Save Denel to ensure local defence industry’s future


If Denel goes down, Parliament’s Joint Standing Committee on Defence (JSCD) is concerned that South African defence technology development could grind to a halt.

After hearing presentations from the troubled State-owned defence and technology conglomerate and Armscor, the JSCD pointed to risks posed by the current and seemingly ongoing parlous state of affairs at Denel as potentially impacting on the operational capability of the SA National Defence Force (SANDF), according to a Parliamentary Communication Services statement. The statement makes a point of stressing the importance of defence technology and its applications in the national interest.

Cyril Xaba, committee co-chair along with Mamagase Nchabelang, reacted to presentations from State-owned Denel (in the Public Enterprises Ministry) and Armscor, which resorts under Thandi Modise’s Department of Defence and Military Veterans (DoDMV).

A Parliamentary Communication Services statement has the pair saying risks posed by continued challenges on the Denel front could impact on the operational capacity of the SA National Defence Force (SANDF).

“Appreciation” was expressed for work done to resolve Denel “challenges”. At the same time, according to the statement, Armscor needs alternatives to ensure continued component and spares supply to Denel. “This is to ensure sustainable supply of required material, but its adverse effect is a financial risk as alternate suppliers are potentially costlier given the reduced defence budget.”

Speaking on behalf of the committee, Nchabeleng and Xaba said a situation where the SANDF “loses sovereign capability and strategic independence as a result of over-reliance on the international market” did not augur well.

“We are of the view development of defence technology domestically is critical in protecting the national interest. The loss of this capability, the reduction in the defence budget and resultant decline in defence equipment spending has seen significant reductions in capacity in the local defence industry, which necessitates heightened efforts to ensure the survival of Denel to secure our defence industry.”

The JSCD is also concerned by a continued loss of critical skills in Denel which poses a risk to Intellectual Property (IP) held by the company and its ability to service contracts. The committee welcomed assurances that the country’s IP remains largely protected with reviewed protection processes, it  is cognisant that the IP is not only developed and stored in documents and data banks but also that the most effective IP memory is retained in people who Denel continues to lose in numbers.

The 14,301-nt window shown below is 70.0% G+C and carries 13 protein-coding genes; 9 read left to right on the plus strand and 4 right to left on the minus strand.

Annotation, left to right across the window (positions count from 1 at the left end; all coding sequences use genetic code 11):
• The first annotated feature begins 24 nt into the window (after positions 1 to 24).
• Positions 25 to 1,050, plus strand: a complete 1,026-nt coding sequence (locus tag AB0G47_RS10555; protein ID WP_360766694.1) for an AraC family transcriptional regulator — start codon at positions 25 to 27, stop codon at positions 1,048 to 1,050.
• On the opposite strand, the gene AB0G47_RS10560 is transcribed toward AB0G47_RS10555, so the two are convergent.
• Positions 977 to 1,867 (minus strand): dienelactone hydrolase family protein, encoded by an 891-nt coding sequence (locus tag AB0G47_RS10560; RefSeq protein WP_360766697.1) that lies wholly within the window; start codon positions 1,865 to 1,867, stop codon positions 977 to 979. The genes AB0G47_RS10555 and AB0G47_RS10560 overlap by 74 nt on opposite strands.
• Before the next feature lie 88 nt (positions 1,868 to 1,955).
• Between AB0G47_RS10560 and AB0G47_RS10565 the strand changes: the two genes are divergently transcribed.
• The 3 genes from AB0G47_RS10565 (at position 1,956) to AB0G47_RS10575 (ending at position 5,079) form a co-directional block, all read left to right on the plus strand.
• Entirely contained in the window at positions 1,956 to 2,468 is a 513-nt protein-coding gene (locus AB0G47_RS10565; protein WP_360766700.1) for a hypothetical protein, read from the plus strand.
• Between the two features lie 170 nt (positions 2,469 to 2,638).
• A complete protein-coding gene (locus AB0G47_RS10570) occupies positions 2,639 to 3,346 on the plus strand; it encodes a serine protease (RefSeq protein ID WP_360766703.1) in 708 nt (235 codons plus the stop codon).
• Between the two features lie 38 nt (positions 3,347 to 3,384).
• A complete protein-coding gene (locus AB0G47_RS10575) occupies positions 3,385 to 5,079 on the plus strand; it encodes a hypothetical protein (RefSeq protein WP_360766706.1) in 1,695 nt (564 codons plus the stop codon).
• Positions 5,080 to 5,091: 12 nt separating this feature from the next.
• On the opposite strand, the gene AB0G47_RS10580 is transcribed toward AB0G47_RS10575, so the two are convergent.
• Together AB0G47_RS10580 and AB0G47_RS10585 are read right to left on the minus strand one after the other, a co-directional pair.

Regarding protection of IP, the committee called for the review of the Intellectual Property Rights Act with the aim of entrenching Amscor as custodian of Department of Defence (DoD) IP capability seemingly being lost as a result of the Act. The committee awaits a report in this regard “within a reasonable time”.

Personnel and skills losses at Denel are “disturbing” according to the JSCD. It said 36% of Denel engineers, 39% of production technicians and 45% of design and development technicians left the Centurion headquartered SOE. This will have “a direct negative impact on the drive to salvage the company”.

Denel lost a thousand staff over the last year, bringing the head count down to 2 185. The technical workforce is particularly badly hit, with production technicians going from 1 193 in December 2020 to 761 in December 2021; engineers going from 367 to 198 and design and development technicians dropping from 292 to 240 in the same period.

This is affecting its ability to deliver on SANDF projects – Armscor recommends cancelling the Project Hoefyster contract with Denel Land Systems for Badger infantry combat vehicles. The defence materiel agency last month revealed Denel Dynamics cannot deliver A-Darter air-to-air missiles to the SA Air Force (SAAF) and other Denel contracts are in jeopardy.

The JSCD “acceded to a request from Public Enterprises Minister Pravin Gordhan that Denel’s viability be deferred to give “time and space to see if interventions bear fruit”.

Gordhan last week revealed Denel will receive nearly R1 billion from a medical savings trust that can be used for obligations including paying outstanding tax – the R3 billion allocated to Denel this financial year by National Treasury is only for servicing debt.